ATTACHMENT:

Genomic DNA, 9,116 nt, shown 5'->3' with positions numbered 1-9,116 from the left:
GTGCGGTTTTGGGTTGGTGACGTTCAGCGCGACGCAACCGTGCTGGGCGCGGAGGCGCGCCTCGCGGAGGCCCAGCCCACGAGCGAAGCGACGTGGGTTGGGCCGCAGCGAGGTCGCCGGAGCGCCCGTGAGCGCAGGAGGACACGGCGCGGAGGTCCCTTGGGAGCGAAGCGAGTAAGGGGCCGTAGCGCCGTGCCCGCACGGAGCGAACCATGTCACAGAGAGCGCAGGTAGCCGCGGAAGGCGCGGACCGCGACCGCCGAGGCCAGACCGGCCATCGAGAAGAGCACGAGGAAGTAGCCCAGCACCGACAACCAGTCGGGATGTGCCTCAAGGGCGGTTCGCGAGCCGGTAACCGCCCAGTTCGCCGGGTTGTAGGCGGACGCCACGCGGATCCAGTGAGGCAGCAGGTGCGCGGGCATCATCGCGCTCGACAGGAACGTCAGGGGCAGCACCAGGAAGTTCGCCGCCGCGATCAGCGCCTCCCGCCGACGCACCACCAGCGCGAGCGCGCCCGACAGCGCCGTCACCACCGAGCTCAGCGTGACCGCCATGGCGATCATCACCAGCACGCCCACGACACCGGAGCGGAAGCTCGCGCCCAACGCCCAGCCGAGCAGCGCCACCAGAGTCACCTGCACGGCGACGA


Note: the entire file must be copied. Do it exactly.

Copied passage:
Genomic DNA, 9,116 nt, shown 5'->3' with positions numbered 1-9,116 from the left:
GTGCGGTTTTGGGTTGGTGACGTTCAGCGCGACGCAACCGTGCTGGGCGCGGAGGCGCGCCTCGCGGAGGCCCAGCCCACGAGCGAAGCGACGTGGGTTGGGCCGCAGCGAGGTCGCCGGAGCGCCCGTGAGCGCAGGAGGACACGGCGCGGAGGTCCCTTGGGAGCGAAGCGAGTAAGGGGCCGTAGCGCCGTGCCCGCACGGAGCGAACCATGTCACAGAGAGCGCAGGTAGCCGCGGAAGGCGCGGACCGCGACCGCCGAGGCCAGACCGGCCATCGAGAAGAGCACGAGGAAGTAGCCCAGCACCGACAACCAGTCGGGATGTGCCTCAAGGGCGGTTCGCGAGCCGGTAACCGCCCAGTTCGCCGGGTTGTAGGCGGACGCCACGCGGATCCAGTGAGGCAGCAGGTGCGCGGGCATCATCGCGCTCGACAGGAACGTCAGGGGCAGCACCAGGAAGTTCGCCGCCGCGATCAGCGCCTCCCGCCGACGCACCACCAGCGCGAGCGCGCCCGACAGCGCCGTCACCACCGAGCTCAGCGTGACCGCCATGGCGATCATCACCAGCACGCCCACGACACCGGAGCGGAAGCTCGCGCCCAACGCCCAGCCGAGCAGCGCCACCAGAGTCACCTGCACGGCGACGA